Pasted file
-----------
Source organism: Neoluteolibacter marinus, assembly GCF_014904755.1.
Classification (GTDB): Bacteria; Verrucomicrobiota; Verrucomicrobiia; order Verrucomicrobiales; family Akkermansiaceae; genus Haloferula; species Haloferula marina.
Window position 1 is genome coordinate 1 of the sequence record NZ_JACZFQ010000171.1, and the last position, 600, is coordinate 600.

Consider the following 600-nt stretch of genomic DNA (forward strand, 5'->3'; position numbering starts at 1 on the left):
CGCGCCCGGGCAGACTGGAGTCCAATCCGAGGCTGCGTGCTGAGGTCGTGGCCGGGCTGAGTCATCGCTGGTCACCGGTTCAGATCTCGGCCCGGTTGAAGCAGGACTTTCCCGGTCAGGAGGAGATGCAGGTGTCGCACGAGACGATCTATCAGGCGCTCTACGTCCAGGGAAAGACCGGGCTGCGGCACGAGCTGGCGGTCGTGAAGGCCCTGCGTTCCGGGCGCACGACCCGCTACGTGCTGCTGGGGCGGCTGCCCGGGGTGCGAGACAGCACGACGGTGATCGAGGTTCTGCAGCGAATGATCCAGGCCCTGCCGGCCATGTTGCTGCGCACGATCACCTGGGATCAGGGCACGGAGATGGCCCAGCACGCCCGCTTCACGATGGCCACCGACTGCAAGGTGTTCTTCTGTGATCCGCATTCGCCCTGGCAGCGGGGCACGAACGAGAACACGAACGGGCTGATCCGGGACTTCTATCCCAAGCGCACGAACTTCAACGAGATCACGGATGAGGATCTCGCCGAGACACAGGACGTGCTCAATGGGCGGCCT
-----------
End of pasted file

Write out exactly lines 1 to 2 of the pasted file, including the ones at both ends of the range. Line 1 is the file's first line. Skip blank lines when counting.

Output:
Source organism: Neoluteolibacter marinus, assembly GCF_014904755.1.
Classification (GTDB): Bacteria; Verrucomicrobiota; Verrucomicrobiia; order Verrucomicrobiales; family Akkermansiaceae; genus Haloferula; species Haloferula marina.